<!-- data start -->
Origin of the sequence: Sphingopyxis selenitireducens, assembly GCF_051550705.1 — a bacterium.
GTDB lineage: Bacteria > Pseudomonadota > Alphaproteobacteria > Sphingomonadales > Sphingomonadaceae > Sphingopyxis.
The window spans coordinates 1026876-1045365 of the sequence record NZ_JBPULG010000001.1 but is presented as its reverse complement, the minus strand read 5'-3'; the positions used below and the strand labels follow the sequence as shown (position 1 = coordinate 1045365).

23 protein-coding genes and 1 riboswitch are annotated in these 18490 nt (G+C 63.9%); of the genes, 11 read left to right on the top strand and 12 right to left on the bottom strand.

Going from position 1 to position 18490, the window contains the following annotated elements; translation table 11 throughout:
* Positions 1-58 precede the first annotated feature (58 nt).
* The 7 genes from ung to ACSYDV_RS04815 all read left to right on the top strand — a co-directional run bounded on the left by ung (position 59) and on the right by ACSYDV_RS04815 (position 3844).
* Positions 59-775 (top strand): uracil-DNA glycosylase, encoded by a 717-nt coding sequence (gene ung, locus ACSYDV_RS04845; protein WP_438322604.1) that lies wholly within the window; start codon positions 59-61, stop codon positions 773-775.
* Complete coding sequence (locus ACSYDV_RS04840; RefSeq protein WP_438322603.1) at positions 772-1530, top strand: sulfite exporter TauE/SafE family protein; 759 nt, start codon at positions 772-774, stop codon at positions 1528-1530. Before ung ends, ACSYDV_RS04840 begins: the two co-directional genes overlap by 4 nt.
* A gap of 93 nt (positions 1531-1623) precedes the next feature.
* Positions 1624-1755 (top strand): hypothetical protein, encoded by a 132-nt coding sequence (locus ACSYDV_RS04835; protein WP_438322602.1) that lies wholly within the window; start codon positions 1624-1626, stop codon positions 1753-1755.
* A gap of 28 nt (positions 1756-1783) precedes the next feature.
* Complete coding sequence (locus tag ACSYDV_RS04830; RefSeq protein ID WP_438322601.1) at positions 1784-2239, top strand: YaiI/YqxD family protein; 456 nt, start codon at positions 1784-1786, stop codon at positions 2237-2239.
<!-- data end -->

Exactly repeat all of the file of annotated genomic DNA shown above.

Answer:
Origin of the sequence: Sphingopyxis selenitireducens, assembly GCF_051550705.1 — a bacterium.
GTDB lineage: Bacteria > Pseudomonadota > Alphaproteobacteria > Sphingomonadales > Sphingomonadaceae > Sphingopyxis.
The window spans coordinates 1026876-1045365 of the sequence record NZ_JBPULG010000001.1 but is presented as its reverse complement, the minus strand read 5'-3'; the positions used below and the strand labels follow the sequence as shown (position 1 = coordinate 1045365).

23 protein-coding genes and 1 riboswitch are annotated in these 18490 nt (G+C 63.9%); of the genes, 11 read left to right on the top strand and 12 right to left on the bottom strand.

Going from position 1 to position 18490, the window contains the following annotated elements; translation table 11 throughout:
* Positions 1-58 precede the first annotated feature (58 nt).
* The 7 genes from ung to ACSYDV_RS04815 all read left to right on the top strand — a co-directional run bounded on the left by ung (position 59) and on the right by ACSYDV_RS04815 (position 3844).
* Positions 59-775 (top strand): uracil-DNA glycosylase, encoded by a 717-nt coding sequence (gene ung, locus ACSYDV_RS04845; protein WP_438322604.1) that lies wholly within the window; start codon positions 59-61, stop codon positions 773-775.
* Complete coding sequence (locus ACSYDV_RS04840; RefSeq protein WP_438322603.1) at positions 772-1530, top strand: sulfite exporter TauE/SafE family protein; 759 nt, start codon at positions 772-774, stop codon at positions 1528-1530. Before ung ends, ACSYDV_RS04840 begins: the two co-directional genes overlap by 4 nt.
* A gap of 93 nt (positions 1531-1623) precedes the next feature.
* Positions 1624-1755 (top strand): hypothetical protein, encoded by a 132-nt coding sequence (locus ACSYDV_RS04835; protein WP_438322602.1) that lies wholly within the window; start codon positions 1624-1626, stop codon positions 1753-1755.
* A gap of 28 nt (positions 1756-1783) precedes the next feature.
* Complete coding sequence (locus tag ACSYDV_RS04830; RefSeq protein ID WP_438322601.1) at positions 1784-2239, top strand: YaiI/YqxD family protein; 456 nt, start codon at positions 1784-1786, stop codon at positions 2237-2239.